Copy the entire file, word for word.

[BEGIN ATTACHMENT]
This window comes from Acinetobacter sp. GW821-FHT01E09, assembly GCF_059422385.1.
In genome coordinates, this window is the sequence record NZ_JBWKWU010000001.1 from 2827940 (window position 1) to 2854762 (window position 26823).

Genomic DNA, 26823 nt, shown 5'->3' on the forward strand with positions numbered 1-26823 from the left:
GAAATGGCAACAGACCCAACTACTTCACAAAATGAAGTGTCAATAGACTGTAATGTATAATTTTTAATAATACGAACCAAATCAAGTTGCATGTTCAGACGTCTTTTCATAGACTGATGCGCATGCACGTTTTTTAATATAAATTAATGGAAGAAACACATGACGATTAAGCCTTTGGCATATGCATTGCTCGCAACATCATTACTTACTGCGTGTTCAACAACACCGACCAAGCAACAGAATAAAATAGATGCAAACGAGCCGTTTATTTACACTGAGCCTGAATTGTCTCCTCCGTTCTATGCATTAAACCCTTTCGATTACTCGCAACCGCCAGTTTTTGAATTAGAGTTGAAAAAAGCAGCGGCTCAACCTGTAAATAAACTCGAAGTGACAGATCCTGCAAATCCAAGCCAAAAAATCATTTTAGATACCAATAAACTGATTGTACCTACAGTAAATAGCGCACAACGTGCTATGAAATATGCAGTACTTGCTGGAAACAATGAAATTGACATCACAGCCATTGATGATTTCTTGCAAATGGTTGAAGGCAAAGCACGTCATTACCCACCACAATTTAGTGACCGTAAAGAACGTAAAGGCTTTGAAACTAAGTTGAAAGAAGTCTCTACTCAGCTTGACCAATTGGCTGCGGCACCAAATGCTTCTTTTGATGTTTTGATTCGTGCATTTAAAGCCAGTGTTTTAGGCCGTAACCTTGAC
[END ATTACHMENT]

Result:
This window comes from Acinetobacter sp. GW821-FHT01E09, assembly GCF_059422385.1.
In genome coordinates, this window is the sequence record NZ_JBWKWU010000001.1 from 2827940 (window position 1) to 2854762 (window position 26823).

Genomic DNA, 26823 nt, shown 5'->3' on the forward strand with positions numbered 1-26823 from the left:
GAAATGGCAACAGACCCAACTACTTCACAAAATGAAGTGTCAATAGACTGTAATGTATAATTTTTAATAATACGAACCAAATCAAGTTGCATGTTCAGACGTCTTTTCATAGACTGATGCGCATGCACGTTTTTTAATATAAATTAATGGAAGAAACACATGACGATTAAGCCTTTGGCATATGCATTGCTCGCAACATCATTACTTACTGCGTGTTCAACAACACCGACCAAGCAACAGAATAAAATAGATGCAAACGAGCCGTTTATTTACACTGAGCCTGAATTGTCTCCTCCGTTCTATGCATTAAACCCTTTCGATTACTCGCAACCGCCAGTTTTTGAATTAGAGTTGAAAAAAGCAGCGGCTCAACCTGTAAATAAACTCGAAGTGACAGATCCTGCAAATCCAAGCCAAAAAATCATTTTAGATACCAATAAACTGATTGTACCTACAGTAAATAGCGCACAACGTGCTATGAAATATGCAGTACTTGCTGGAAACAATGAAATTGACATCACAGCCATTGATGATTTCTTGCAAATGGTTGAAGGCAAAGCACGTCATTACCCACCACAATTTAGTGACCGTAAAGAACGTAAAGGCTTTGAAACTAAGTTGAAAGAAGTCTCTACTCAGCTTGACCAATTGGCTGCGGCACCAAATGCTTCTTTTGATGTTTTGATTCGTGCATTTAAAGCCAGTGTTTTAGGCCGTAACCTTGAC